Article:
Stacked: Fire Sermon by Jamie Quatro
My never-ending attempt to chip away at the wobbly stack of books on my bedside table. Typically a reader of fiction, I gravitate toward stronger voices that employ simple, strong, and reverberating prose. This post: Fire Sermon by Jamie Quatro
Fire Sermon is small - 205 pages - but hefty in the themes of marriage, fidelity, and spirituality. It chronicles the lifetime of Maggie Ellmann from a variety of perspectives: through letters, emails, sessions with a disembodied therapist (perhaps?), and even a sermon. The entire novel orbits around a pivotal night in Chicago in which religious scholar and writer Maggie engages in a fiery affair with poet James Abbot. The vignettes in the novel illustrate Maggie ensconced in the guilt of the affair, while attempting to justify the electric love between her and James.
The carnal sex scenes in this book are well-written, though at times the dialogue between Maggie and James feel a bit pretentious. What can I say? They are scholars, writers, and poets bound to argue the ontological versus cosmological existence of God.
What I love most are the quiet, quotidian descriptions of marriage as time passes by. Quatro describes the Ellmann's relationship as "the quiet-spread-of-light kind of love, the placid excellence of long accomplishment."
She continues to compare it to:
"The flagstone patio, in the big house, the wearing away of sharp edges so only the central parts of the pavers remain...And this is my husband, Maggie thinks. Softened around the edges, the essential part of him solid, the largest part of him only good....Maybe marriage is for this, she thinks. The shearing away of the rough, leaving the parts that will last into eternity."
And the end of the novel. Damn. I draped myself over my husband and simply took in the room around us. The whitewashed wood paneling of our bedroom. A pile of dried contacts on his nightstand. Our red dog stretched out across the pick-stitched quilt, wintry dried grass affixed to a paw. Earrings I didn't put away, precariously close to the edge of my tall dresser. Underneath my back, my husband's inhalations and exhalations as he plays with my hair, unknowing of my wondering - what will our love look like in forty years and the time in between?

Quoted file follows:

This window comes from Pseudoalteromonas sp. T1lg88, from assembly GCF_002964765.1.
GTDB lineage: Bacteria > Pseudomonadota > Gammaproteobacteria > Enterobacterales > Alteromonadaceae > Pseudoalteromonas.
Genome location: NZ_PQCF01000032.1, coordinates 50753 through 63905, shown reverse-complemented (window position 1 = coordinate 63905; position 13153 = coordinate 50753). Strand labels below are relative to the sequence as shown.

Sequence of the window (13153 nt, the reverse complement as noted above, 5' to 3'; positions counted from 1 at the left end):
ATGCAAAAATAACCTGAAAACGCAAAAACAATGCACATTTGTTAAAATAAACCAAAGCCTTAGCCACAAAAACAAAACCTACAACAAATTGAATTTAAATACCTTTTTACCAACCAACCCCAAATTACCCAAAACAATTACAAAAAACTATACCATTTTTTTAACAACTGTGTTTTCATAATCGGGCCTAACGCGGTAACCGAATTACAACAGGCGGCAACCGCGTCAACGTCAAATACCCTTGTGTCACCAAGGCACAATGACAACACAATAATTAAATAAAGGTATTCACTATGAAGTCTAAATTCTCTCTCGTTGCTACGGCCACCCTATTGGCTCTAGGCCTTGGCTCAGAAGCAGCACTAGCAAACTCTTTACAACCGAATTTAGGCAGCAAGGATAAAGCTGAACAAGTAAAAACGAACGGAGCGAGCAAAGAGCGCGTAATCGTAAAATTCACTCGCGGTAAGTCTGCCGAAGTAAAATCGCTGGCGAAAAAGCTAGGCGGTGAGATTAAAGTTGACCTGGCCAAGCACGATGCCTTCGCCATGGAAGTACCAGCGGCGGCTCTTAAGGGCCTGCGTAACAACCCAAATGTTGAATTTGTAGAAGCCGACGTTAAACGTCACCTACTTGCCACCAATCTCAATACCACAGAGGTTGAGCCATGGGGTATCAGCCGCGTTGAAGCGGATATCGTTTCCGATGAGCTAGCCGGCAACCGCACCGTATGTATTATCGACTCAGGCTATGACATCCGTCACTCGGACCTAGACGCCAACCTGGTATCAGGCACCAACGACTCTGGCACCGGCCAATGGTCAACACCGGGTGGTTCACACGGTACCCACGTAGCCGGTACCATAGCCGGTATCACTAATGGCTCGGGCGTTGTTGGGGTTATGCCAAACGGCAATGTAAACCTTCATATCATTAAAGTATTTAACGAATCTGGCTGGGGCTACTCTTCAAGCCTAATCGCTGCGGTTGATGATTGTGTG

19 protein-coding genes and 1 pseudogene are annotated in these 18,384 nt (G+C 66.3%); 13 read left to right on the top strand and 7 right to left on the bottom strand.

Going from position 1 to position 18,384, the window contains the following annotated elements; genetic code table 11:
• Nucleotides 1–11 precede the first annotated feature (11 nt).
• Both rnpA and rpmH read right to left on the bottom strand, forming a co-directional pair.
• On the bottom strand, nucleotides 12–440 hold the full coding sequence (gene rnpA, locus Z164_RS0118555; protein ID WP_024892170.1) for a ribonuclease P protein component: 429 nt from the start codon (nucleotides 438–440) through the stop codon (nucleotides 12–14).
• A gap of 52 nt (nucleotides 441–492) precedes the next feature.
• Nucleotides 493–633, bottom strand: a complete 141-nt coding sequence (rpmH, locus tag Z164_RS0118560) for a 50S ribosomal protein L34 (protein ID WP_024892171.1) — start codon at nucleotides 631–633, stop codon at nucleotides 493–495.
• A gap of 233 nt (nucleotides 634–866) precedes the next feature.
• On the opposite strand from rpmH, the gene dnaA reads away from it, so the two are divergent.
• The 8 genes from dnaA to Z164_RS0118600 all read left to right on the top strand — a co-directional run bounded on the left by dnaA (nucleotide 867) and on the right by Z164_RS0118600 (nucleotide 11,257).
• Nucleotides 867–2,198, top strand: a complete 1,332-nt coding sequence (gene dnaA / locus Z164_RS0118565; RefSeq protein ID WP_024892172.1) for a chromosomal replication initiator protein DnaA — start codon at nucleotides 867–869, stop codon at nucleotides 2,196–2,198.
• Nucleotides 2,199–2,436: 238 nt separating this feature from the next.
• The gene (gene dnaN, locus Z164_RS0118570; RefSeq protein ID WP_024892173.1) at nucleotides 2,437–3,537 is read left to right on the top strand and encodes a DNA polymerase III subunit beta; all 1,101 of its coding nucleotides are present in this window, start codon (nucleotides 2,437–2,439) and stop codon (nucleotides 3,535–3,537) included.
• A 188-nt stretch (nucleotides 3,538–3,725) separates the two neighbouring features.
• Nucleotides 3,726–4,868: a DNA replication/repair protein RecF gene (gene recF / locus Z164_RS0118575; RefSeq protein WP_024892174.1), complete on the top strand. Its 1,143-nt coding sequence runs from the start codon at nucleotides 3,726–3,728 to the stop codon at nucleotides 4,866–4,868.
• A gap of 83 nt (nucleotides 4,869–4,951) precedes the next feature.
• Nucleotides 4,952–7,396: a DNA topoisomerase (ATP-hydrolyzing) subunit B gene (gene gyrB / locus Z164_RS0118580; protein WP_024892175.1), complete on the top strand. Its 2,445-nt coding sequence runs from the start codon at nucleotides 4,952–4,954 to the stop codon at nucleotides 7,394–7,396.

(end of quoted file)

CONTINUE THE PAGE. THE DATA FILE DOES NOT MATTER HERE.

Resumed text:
The title of the book alludes to the fire sermons of Buddha after he has reached enlightenment. Quatro's novel grapples with themes of desire and spirituality that I don't believe have an answer or a resolution. But the takeaway could be argued that God reaches out to us in desire. Quatro writes "longing, unsatisfied, lifts the gaze...Forbidden love as tutelage." The idea isn't unprecedented - St. Teresa found God in orgasmic spiritual ecstasy. Quatro reiterates C.S. Lewis: "one can renounce the harmful aspects of a particular love without disparaging the love itself."
Perhaps it's my current place in life as a young woman in my second year of marriage, still "figuring it out," but, Jamie Quatro has a knack for delivering pieces that are so real they make my belly feel physically weak. I think it's because in the profoundly spiritual construct of her work, she creates flawed characters, who despite their shortcomings are still allowed to partake in the holy.
I met Jamie Quatro four years ago at the University of the South where she was reading from her collection of short stories I Want to Show You More. She lives in Chattanooga, TN, I was preparing to move there for my boyfriend, now husband, and I was eager to make a connection. When she stepped up to the podium, I remember my instant reaction of admiration and intimidation.
Often, what I absorb most about a new acquaintance is their clothing. Jamie wore a simple gray shirt dress, unbelted, and a pair of Frye boots that I had been eyeing for years. Boots that last a lifetime - boots that are tough and expensive. She wore her blonde hair in braided pigtails. I remember thinking how beautiful she was, and how refreshing it was to see a young, fashionable woman reading at one of these events, instead of an older man with elbow patches on his blazer. I liked her immediately.
When she began to speak, I was awed. Her writing conveyed the sharpness of a nuanced female intellect paired with a brazenness that until that point I had only noticed in male writers. She seemed so comfortable in her subject matter that the bizarre surrealist story about a marathon in which the participants carry phallic-shaped statues on their backs seemed a perfectly rational thing about which to write. Pick up I Want to Show You More for some fabulous reading.